We've removed the number of players who were 'Cut', 'Withdrawn' or 'Disqualified' from the dataset as these clearly are not contributors to predicting a winner and we removed categorical variables which will have no impact or ability to predict. Removes include players name, player id number, course played, and all other non numerical non-predictive variables such as 'purse value.'

We then started looking at some correlations to simplify our model and to start to understand if the data will be useful for prediction of a winner or not. The below chart is a correlation matrix which shows the numerical columns & their correlation to producing a winner.

We then had a look at the distribution of strokes gained for each predictor variable:

Strokes Gained off the Tee (The Big Dog): We see a pretty normal distribution but we notice that Strokes Lost against the field is slightly longer than other variables. Meaning, people lose more strokes here to the field than others.

Strokes Gained Approach: We can see a pretty normal distribution here, however we could say that from a visual perspective the standard deviation is higher in this distribution than the Off the Tee, which indicates that the effect of the prediction using this variable would be higher than Strokes Gained off the Tee. That's an important clue.

Strokes Gained around the Green: (chipping & bunkers) has a similar spread to the off the tee and about half the spread as the approach.

Strokes Gained Putting: To no surprise, we can see the largest spread of strokes in putting. Meaning, the largest spreads up and down are made on the greens, and we should expect this variable to be a key predictor in determining a winner. No shocks, but really by how much is this variable important over the others. We're about to find out now.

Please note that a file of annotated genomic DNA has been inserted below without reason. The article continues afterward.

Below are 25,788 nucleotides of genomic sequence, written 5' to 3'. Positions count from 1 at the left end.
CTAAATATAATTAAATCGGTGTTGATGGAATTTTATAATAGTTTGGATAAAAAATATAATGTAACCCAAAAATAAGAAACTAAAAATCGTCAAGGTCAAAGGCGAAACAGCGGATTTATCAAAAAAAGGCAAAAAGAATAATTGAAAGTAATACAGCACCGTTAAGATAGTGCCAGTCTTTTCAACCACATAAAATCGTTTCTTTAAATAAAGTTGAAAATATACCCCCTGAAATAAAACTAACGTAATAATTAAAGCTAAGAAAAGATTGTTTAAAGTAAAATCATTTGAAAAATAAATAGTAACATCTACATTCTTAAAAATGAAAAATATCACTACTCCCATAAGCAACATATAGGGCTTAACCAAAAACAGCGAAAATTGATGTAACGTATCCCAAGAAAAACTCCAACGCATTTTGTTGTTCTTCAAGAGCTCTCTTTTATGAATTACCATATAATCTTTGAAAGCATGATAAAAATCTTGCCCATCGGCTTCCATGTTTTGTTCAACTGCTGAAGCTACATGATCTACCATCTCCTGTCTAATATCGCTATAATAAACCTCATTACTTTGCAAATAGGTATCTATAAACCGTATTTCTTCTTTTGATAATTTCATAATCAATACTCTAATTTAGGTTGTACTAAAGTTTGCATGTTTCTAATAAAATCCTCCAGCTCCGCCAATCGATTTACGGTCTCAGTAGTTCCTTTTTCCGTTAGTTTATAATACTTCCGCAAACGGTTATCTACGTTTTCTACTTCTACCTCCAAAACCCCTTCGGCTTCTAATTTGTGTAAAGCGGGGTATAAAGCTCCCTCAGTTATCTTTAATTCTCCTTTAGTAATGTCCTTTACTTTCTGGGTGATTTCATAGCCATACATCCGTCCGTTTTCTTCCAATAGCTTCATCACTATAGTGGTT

Oversampling/Under-sampling of Data between Target Variable (Won or Not):

When dealing with large data sets in classification, we would expect that most of the historical data contains non winners, with only a few being listed as winning. This presents an imbalanced data problem, that we need to handle. In this case we run our models on oversampled data, which means we randomly create additional rows classified as winners, so that the winners and losers in the entire dataset are split 50/50. This helps our model remove bias towards the Non-Winners.

We also ran our models on under sampled data, whereby we simply remove the number of non winners to match the number of winners in the dataset. We then compared the best models and tuned them using a gradient descent algorithm to find the best results of our model prediction on the test data.

Time to Run our Algorithms and then validate our training data on subsamples of data a number of times to average an estimated performance of the finalized test data. The below chart outlines the results of the models run. For brevity, we will only show the oversampled data results below.

We can see a big performance variation between all the different types of models, but we will select the random forest model as our best model for prediction. Below are the recall results from the model ensemble:

Our model is able to predict the winner with a recall of 92% on the training data and we expect the model to perform on unseen data (meaning if we entered this data into our model after the conclusion of each round of golf) and ran a prediction, we would expect the random forest to be correct about 86% of the time. We are capturing some noise still in the data which is why our training dataset is still a bit higher (92%) than our validated data set (86%).

We'll Tune that Random Forest Model and we'll come back and see how we do at the end to get our important variables from the model: